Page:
Working—and not working—with baby taught me that I could not have it all, and that I didn’t want it all, either.
I am a stay-at-home mom, which is a role I stumbled into while shrinking away from the alternative. Working is something I know a lot of moms do. What I don’t know is whether I can risk doing it, if I can ever trust myself to try it again.
At six months pregnant with my firstborn, I was hired as a freelance copyeditor for The Atlantic, my dream publication (if not my dream job, then definitely the only way I was ever going to get my foot in the door). Quoted verbiage from an actual email I wrote to The Atlantic: “As for time off with the baby, don’t worry—give me a week and I can have everything under control!”
Then, giddy with the shadow dance of my self-delusions, I applied to edit a 500-page book, something I had never done before. I was awarded the book job, which is like saying I was awarded something terrible, like trying to give birth to a 10-pound baby while racing to finalize edits on a book from the hospital bed.
I finished the book, then spent the months after my son was born doing all the usual exhausting newborn stuff, while also wading through a slush of low-paying freelance gigs. Then I called it. Mostly, I called it. I hung on to a few jobs that expected small, infrequent amounts of work, but had to part ways with The Atlantic. Still, as miserable as I was walking away from that publication, it made me more miserable to feel like my computer screen’s power over me was greater than that of my baby, who I could hear playing with the sitter in the kitchen. My son was only separated from me by a staircase, but he felt much further away. Worse still, I was the one who had installed the barricade between us.
I had loved our sitter, till I started hating our sitter. “Who does she think she is,” I thought, stewing over my desk, “enjoying her job?” I began thinking of her as horning in on what should have been my time with my son. He was never going to be 4 months old again. I was entitled to the whole month. I was greedy for it, and I was taking it back.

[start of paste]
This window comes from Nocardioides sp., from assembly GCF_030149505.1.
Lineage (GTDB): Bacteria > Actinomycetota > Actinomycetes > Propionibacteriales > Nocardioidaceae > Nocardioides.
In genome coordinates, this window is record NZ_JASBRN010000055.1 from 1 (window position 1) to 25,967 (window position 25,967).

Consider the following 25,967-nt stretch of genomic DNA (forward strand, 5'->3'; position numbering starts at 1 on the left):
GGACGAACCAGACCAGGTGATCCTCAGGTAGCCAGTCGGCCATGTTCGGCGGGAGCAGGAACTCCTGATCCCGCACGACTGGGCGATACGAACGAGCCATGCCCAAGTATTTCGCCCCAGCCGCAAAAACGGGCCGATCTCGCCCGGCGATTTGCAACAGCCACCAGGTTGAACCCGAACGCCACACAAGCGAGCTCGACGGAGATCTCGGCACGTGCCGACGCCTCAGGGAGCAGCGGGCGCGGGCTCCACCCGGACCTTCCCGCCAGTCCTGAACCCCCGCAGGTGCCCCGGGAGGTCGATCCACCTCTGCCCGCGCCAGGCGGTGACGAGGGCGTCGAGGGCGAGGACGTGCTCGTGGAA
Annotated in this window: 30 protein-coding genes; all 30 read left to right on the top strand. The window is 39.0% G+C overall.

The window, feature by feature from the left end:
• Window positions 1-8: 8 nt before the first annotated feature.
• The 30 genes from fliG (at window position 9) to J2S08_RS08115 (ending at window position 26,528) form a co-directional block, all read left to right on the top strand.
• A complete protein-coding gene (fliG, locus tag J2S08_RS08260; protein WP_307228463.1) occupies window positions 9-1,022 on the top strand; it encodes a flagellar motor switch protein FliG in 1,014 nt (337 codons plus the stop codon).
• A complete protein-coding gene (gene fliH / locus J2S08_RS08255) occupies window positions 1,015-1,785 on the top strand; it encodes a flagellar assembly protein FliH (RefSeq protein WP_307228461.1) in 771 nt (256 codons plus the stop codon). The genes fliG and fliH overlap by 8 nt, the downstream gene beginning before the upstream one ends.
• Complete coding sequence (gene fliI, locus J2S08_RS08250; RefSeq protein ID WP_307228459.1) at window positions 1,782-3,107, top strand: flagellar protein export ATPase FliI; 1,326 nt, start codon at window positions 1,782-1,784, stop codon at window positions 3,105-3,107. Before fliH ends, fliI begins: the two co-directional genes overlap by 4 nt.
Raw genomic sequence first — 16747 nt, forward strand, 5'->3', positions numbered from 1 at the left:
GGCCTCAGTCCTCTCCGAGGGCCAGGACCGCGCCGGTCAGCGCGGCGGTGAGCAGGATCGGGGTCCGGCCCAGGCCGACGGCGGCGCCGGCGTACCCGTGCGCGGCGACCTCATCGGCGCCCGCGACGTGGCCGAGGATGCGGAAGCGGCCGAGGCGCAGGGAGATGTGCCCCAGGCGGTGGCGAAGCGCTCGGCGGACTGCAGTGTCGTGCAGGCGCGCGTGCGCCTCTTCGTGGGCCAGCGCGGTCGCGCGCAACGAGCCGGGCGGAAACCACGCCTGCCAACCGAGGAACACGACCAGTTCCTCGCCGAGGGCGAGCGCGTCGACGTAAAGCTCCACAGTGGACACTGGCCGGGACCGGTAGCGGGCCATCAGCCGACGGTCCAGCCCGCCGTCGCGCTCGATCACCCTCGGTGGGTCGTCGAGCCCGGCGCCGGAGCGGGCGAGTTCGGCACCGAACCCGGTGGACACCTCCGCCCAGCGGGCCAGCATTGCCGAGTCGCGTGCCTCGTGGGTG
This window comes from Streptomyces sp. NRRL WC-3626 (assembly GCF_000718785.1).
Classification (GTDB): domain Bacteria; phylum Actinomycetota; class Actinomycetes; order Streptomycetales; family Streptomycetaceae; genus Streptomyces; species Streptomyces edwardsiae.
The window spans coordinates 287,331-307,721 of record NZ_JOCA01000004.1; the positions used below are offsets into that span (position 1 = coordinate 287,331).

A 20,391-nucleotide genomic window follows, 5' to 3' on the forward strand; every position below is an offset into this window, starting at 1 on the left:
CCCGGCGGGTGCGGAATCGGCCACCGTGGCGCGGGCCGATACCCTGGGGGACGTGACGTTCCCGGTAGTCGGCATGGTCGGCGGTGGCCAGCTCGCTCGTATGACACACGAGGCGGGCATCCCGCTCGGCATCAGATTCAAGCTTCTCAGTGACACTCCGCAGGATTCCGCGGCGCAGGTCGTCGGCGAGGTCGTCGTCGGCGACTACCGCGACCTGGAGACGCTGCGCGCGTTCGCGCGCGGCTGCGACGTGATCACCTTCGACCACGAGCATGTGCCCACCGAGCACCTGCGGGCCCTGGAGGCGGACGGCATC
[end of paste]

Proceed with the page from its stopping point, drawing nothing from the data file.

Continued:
I did get it back—along with my husband, but somebody had to keep working, so mostly just me. I got back all the baby squeals, and the first bites of puree. I got back tummy time, and the crying that comes with it. I got all the crying that comes with baby’s first ear infection, and his second, and his third/fourth (that was a double). My son got a lot of ear infections—a constant string of them, actually, for four-and-a-half years. I got all of the urgent care runs, every last one of his teeth, and all of the week he spiked a fever of 104.
I got all of the tedium, whose heaviness, for a new mother with some geography between her and her family, cannot be overstated. I whined to my husband and couldn’t stand my own whining. I tried not to, but always mentally noted what time he left for work, and if it was earlier than his usual time, and when he came home, and if it was later. I noted those times with precision.
I missed the sitter. I longed for my time spent in front of the computer, and lunged for my phone at the sound of any new email or text.
Then a job came up and, to my own surprise, I didn’t take it. It was bad timing: Coming off a week of sleep regression, plus yet another round of antibiotics, any more responsibility seemed like too much more. But then it happened a second time. More than passing me by, it felt as though the jobs were passing me through, like shudders, or the wave of a strong memory. It hurt, but not as much as I thought it would. It was all right to stand back, to watch my scales tip more and more heavily toward home life. An exact balance wasn’t the right one for us, after all.
What I took from my time as a working mother came with me when I started staying full time, as it were, at home. I learned this: There is no perfect equation. You cannot have it all. You must choose to be in one place, any given moment, and here’s another thing I still have to remind myself: I had to do that before I had kids, too. Every mother is scrambling for purchase in her own work-life balance, but more than that, it’s not just moms, everyone is—if we’re lucky enough to possess both sides of the coin.